In an earlier post I wrote about finding an old bottle/can dump at the base of a hill beside the sea.  Scattered about were interesting things that looked like they had been tossed there at least a couple of generations ago.  I rescued a crackly old piece of brown vinyl that was probably once a school bag.  The children scampering across the bag reminded me of characters I had seen in vintage Greek schoolbooks called alfavitaria, for learning ABCs (or ΑΒΓs, in this case).  

There is a charming little girl with a lunchbox and braids, a little boy carrying a palette and paintbrush, and a happy frolicking dog.  Their tracks lead back to a little shop upon which can still be faintly made out the word Artopoleion (that's Greek for bakery).  My husband and I think the bag is probably from the 1960s.   

It was all curled up and very fragile, and in a couple of pieces.  I softened them with the heat of a blow-dryer (from about the same era!) and was able to get them flattened without breaking them.  I mounted them onto an old driftwood board, painted blue long ago. The pieces fit perfectly, an imprinted line on the vinyl even matching up with a similar one on the board.  Finally, I gave the vinyl and the little steel buckles a coat of Renaissance Wax so that they don't deteriorate any further.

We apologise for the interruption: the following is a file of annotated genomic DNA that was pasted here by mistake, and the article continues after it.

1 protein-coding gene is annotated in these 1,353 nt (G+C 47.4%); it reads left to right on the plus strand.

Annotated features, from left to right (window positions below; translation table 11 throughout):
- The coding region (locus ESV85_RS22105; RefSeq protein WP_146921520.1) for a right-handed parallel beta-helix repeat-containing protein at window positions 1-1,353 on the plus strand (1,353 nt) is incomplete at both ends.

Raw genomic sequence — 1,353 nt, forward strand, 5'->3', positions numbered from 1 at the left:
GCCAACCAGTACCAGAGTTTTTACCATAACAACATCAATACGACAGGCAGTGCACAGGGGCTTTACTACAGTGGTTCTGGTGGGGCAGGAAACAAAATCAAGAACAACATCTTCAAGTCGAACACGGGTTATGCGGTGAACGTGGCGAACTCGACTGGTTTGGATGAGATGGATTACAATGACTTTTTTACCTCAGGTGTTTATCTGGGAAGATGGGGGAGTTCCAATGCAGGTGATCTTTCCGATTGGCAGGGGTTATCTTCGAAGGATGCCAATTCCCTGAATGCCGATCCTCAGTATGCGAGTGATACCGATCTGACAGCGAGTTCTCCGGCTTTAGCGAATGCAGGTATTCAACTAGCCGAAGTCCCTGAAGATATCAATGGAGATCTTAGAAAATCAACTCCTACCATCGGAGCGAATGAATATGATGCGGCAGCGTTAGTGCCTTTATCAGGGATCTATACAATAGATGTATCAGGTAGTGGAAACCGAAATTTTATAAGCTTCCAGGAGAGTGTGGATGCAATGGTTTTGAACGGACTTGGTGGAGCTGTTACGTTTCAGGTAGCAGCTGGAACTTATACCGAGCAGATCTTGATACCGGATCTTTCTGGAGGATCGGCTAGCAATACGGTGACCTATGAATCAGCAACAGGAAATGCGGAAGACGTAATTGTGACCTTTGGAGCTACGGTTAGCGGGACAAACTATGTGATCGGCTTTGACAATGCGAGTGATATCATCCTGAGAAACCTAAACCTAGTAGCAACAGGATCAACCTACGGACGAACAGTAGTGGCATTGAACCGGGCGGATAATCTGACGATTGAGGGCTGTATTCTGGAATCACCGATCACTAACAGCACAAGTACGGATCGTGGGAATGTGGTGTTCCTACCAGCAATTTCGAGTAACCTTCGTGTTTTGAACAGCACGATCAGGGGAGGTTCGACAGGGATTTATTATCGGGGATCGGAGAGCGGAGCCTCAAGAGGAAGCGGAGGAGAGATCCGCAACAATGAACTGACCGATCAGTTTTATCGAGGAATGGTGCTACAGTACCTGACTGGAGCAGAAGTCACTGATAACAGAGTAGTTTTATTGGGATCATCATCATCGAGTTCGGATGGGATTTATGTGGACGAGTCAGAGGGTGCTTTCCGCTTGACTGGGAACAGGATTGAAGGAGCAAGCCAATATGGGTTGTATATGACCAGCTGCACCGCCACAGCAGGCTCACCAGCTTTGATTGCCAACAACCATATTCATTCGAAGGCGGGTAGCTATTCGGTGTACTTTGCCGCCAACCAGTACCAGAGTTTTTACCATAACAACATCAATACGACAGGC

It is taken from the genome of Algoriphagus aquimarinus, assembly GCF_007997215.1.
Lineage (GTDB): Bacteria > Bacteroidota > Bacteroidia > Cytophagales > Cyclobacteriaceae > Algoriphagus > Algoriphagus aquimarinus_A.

I doubt anyone would appreciate this piece as much as I do, so I think I will hang it in my studio to remind me of our outing by the sea. 

Blue Heart Earrings

I really enjoy playing with wire and the evenings usually find me wrapping rocks and shells at our little living room/dining room table.  This time I bent some little shapes and soldered them closed.  They needed something more, and I happened to have one small package of cobalt blue polymer clay that I splurged on last winter.  It was just the right color to fill in my slightly wonky copper hearts.